Sunday, March 18, 2012

Good satellite days and bad satellite days

Bad GPS satellite covergae

Having a bad satellite day?

You may not realize it, but GPS accuracy varies from day to day. Satellites occasionally go on the fritz, but the biggest issue is the arrangement of the constellation relative to your position.

You see, GPS satellites aren’t in geosynchronous or geostationary orbits, but are instead in medium earth orbit (MEO), giving them an orbital period of 12 hours. GLONASS and Galileo use similar MEOs. You can see these in the chart below:

Comparing navigation satellite orbits

Comparing navigation satellite orbits; image via Wikimedia Commons

Good days and bad days

What this means is that the constellation is always changing relative to your position on the face of the earth, as can be seen in the graphic below and to the right. Note the changing number of visible satellites.

GPS satellite coverage animation

GPS satellite coverage animation; via Wikimedia Commons

This impacts not only surveyors and high-precision users, but others who want the best accuracy, be it for mapping trails, marking boundary lines, hiding geocaches  etc.

Consumer-grade GPS won’t give you the accuracy of post-processing equipment, but you should be able to get accuracy of 10-30 feet, IF you choose a good satellite day (and time of day, which is important too). Which brings us to…

Satellite prediction tools

There are a number of tools available online to predict good satellite days and times of day. This CalSky satellite prediction tool is one that worked well for me in researching this post.

CalSky GPS/GLONASS satellite prediction tool

CalSky GPS/GLONASS satellite prediction tool

It allows you to choose whether to show GPS and/or GLONASS coverage and specify the minimum elevation of satellites in degrees above the horizon. In the chart below, the bars (|) and X’s indicate visible satellites. The PDOP is also given, with lower numbers being better.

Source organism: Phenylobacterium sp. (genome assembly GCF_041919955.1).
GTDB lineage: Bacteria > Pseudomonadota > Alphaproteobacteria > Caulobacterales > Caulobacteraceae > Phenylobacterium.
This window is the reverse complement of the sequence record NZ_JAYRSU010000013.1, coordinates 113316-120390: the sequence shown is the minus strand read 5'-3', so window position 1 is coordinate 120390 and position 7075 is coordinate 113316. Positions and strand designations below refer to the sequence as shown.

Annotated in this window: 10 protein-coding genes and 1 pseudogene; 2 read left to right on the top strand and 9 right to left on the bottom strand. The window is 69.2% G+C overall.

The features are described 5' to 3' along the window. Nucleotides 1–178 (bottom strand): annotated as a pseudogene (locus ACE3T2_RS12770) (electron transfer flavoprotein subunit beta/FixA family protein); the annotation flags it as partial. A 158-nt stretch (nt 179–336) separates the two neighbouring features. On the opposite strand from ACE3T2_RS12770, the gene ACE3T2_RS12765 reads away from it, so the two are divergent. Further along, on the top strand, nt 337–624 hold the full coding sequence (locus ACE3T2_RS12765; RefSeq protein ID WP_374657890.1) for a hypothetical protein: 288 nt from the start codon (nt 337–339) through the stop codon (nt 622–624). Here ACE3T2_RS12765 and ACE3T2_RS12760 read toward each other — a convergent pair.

About Rich Owings

Rich is the owner, editor and chief bottle-washer for GPS Tracklog. Connect with him on Twitter, Facebook or Google Plus.


  1. Atlas Cached says:

    Interesting, I was just researching/reading the very pages you gathered that information from myself! The Satellite prediction page I was not aware of, so many thanks for providing the useful link!

  2. Useful indeed, thank!

    Especially interesting to me is the difference between using GLONASS or not. The extra satellites do make big difference in PDOP.

  3. Atlas Cached says:
    • Ouch!

      • Hey, mind if I use that image in my link roundup this weekend? Maybe it will get someone’s attention in Olathe!

        • Atlas Cached says:

          OK with me!

          I should point out those tracks are from a single user, and GLONASS does not always have that affect, though I have seen multiple threads in several forums were Oregon 6xx users report better accuracy from their Oregon 6xx with GLONASS disabled.

          I still recommend only using GLONASS when GPS accuracy is not acceptable, until firmware improvements are made.

  4. That German thread and the picture AtlasCached posted are the first I’ve ever hear of this problem. I’ve not had this issue on my eTrex 20.

    Is it limited to the Oregon? Is it widespread, and frequently observable?

  5. I primarily use a Garmin Montana 650t. My backup gps is an Etrex20. Although my Montana is very accurate, I find the etrex is more accurate, and I can only attribute that to Glonass. I use the etrex when hiding caches.

    Just my experience.

    Thanks for the great site.

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